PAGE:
Editor’s Note: Khalid Koser is Deputy Director and Academic Dean at the Geneva Centre for Security Policy.
Deaths of more than 300 migrants near Italy in early October put immigration in spotlight
Tragedy has exposed deep divisions among EU leaders about how to prevent next disaster
Front-line countries want EU counterparts to bear greater burden of asylum seekers
Reactions to the drowning of nearly 400 migrants in the seas off Lampedusa and Malta earlier this month demonstrate three important reasons why Europe will not resolve its immigration crisis any time soon.
First, the polarization of public, media, and political reaction has been striking. For some these were humanitarian tragedies, made all the more harrowing by dramatic language about divers ‘unpacking a wall of bodies’ in a trawler’s hull, and the Mediterranean becoming a “watery graveyard.” For others in contrast they represent a failure of border security that jeopardizes the integrity of the EU and is a harbinger for mass uncontrolled migration.
The policy responses that flow from these conclusions are equally divided. There is a strong case to strengthen border controls. But an equally convincing argument is that more restrictive policies will only narrow options for desperate people and drive more of them into the arms of migrant smugglers and traffickers.
The former is clearly the predominant view among most policy-makers in Europe. Friday’s Summit of the European Council in Brussels, while acknowledging the need to provide more development aid to some of the countries migrants are leaving, has mainly emphasized stepping up surveillance and sea patrols through the EU’s Frontex border patrol agency.
But experience around the world demonstrates that border control is not a silver bullet. A portfolio of policies is required to reduce irregular migration, certainly including border control, but combined with addressing the root causes of conflict and poverty, combating smuggling and trafficking, effective migration management and return, and the regulation of labor markets.
Second, the capsizing has also exposed deep divides within the European Union. Countries on the front-line – especially Cyprus, Greece, Italy, Malta, and Spain – are calling for the rest of Europe to share out the burden of asylum seekers and irregular migrants who arrive there by sea, by relocating some of them at least temporarily.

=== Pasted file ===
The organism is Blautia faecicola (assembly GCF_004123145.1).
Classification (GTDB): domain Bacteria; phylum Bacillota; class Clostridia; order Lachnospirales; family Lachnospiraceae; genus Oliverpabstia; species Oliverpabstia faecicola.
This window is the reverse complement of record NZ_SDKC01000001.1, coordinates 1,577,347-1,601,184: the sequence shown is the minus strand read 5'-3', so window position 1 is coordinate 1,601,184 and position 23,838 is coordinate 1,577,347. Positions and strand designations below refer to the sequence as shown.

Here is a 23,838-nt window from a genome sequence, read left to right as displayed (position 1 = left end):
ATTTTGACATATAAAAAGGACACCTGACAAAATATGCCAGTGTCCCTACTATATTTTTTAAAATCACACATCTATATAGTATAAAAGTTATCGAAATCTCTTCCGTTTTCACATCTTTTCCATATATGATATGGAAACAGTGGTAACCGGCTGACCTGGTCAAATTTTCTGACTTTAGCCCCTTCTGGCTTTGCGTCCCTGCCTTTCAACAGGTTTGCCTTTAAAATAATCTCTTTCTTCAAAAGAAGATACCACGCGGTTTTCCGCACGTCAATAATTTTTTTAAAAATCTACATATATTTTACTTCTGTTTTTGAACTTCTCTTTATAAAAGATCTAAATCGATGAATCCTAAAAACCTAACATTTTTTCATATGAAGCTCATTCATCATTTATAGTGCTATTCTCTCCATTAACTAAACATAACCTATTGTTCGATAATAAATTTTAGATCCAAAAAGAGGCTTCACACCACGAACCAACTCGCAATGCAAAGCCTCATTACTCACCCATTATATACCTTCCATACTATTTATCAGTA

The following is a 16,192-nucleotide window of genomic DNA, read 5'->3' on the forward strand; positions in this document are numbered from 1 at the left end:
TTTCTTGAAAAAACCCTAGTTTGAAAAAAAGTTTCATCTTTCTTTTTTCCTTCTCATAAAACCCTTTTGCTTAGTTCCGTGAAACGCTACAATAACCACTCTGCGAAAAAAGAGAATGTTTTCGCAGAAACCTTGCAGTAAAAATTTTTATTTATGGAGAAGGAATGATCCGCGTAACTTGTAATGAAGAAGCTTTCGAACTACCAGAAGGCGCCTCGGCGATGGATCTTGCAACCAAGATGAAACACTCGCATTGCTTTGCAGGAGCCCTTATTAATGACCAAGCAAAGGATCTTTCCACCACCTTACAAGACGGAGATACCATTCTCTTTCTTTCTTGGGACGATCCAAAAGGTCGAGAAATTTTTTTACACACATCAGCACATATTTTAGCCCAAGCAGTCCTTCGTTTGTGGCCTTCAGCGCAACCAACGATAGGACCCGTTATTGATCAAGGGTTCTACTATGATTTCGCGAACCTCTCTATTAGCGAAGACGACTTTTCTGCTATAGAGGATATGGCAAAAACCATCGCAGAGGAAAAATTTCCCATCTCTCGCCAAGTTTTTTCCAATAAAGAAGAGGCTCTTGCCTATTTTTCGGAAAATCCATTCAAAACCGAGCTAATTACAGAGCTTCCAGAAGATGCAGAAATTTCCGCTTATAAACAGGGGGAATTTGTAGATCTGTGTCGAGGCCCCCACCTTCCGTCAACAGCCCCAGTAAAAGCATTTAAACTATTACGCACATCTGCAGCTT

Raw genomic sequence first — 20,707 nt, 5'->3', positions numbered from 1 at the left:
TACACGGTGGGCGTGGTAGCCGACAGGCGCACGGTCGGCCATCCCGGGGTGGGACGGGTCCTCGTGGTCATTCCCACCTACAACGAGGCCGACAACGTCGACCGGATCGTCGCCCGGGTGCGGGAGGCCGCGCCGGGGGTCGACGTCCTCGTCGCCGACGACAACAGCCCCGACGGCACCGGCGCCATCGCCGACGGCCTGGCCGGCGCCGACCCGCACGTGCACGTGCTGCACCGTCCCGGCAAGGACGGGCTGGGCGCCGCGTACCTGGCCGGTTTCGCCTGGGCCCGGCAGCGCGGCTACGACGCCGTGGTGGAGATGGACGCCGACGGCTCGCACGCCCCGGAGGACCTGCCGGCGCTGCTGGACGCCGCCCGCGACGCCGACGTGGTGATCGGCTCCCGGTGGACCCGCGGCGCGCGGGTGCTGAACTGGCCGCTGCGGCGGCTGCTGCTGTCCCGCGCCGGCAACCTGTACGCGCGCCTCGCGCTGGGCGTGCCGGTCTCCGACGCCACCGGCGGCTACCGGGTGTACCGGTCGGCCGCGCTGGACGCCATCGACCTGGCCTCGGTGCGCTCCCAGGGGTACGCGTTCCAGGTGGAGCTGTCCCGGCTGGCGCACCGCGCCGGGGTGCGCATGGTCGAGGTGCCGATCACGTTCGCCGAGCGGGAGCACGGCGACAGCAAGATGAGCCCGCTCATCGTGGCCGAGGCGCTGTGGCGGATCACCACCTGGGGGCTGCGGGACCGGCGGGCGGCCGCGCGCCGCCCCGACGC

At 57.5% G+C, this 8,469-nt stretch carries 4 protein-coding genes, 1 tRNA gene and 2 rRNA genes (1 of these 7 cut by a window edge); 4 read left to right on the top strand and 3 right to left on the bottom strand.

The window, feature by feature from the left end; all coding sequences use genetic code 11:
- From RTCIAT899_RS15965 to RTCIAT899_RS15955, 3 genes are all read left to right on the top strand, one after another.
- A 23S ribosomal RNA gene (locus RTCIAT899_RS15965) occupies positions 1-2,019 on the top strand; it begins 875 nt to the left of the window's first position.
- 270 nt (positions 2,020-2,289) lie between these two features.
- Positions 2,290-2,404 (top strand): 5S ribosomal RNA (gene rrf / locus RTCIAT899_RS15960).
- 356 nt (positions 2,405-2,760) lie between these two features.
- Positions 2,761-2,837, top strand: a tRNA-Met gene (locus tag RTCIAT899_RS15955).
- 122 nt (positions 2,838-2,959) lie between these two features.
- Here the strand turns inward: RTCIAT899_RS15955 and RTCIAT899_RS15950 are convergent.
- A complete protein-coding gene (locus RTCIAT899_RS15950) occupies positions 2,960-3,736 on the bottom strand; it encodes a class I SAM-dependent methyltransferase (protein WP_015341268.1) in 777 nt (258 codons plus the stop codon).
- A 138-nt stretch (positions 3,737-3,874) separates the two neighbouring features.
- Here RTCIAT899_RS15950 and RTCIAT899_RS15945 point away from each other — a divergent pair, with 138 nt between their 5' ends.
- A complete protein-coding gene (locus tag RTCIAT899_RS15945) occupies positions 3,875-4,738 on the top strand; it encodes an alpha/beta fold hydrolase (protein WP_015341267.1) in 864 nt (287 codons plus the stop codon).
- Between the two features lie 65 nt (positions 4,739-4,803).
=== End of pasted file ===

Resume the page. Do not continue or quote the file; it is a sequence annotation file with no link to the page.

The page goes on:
But this challenges a fundamental EU law, the Dublin Regulation, which determines that dealing with asylum requests is the responsibility of the first EU state through which asylum seekers pass. And countries like France, Germany, and the UK, point out that they already receive the lion’s share of asylum applications in Europe. As a result they have indicated a willingness to support capacity-building in states on the southern periphery, and to provide them limited financial assistance, but not to accept more migrants.
In the absence of a coordinated EU approach, migrants – and their smugglers – will continue to target countries like Greece, Italy, and Spain as entry points; they will remain clandestine even if they may have a strong asylum claim; they will continue to work in the informal labor market or turn to crime to survive; and their rights will not be recognized or respected.
Third, the response to Lampedusa in particular could be described as an over-reaction in this sense: At least 1,500 people drowned or went missing while attempting to reach Europe via the Mediterranean in 2011, according to the U.N. The only unusual aspect is that large numbers died in the same incident in Lampedusa, and that they drowned close to European shores.
In other words while a one-off event has attracted attention, the systemic problem has been largely ignored. Now that the funerals have taken place the deaths are fading from view, and the issue has become quickly sidelined.
Indeed the Brussels Summit has put off policy decisions on immigration to the forthcoming December 2013 and June 2014 Summits. The reasons are clear. Immigration has become a toxic political issue; especially as high levels of unemployment and the economic crisis have fuelled a growing anti-immigration sentiment across Europe. The downside of making policy on immigration in this environment strongly outweighs the upside. There is no political space to promote liberal policies on migration; while politicians at least behind closed doors know that restrictive policies are unlikely to work.
On Friday Italian authorities reported that they have intercepted as many as 800 migrants on three separate boats in the Mediterranean.
An acute crisis in Eritrea, from where many of those who drowned earlier this month and have been intercepted since came; combines with chronic instability and poverty in many sub-Saharan African countries, unpredictable transitions in North Africa, and the unfolding Syrian disaster, to translate into growing pressure on Europe’s borders.
In the not-too-distant future Afghanistan’s transition is likely to push even more people towards Europe.
And in the longer term disparities in development, demography, and democracy, as well as the effects of climate change, will drive still more migrants into Europe.
In the absence of a reasoned debate, a comprehensive policy response, a coordinated EU approach, and the political courage to confront irregular migration, Europe’s immigration nightmare has only just begun.
The opinions expressed in this comentary are solely those of Khalid Koser.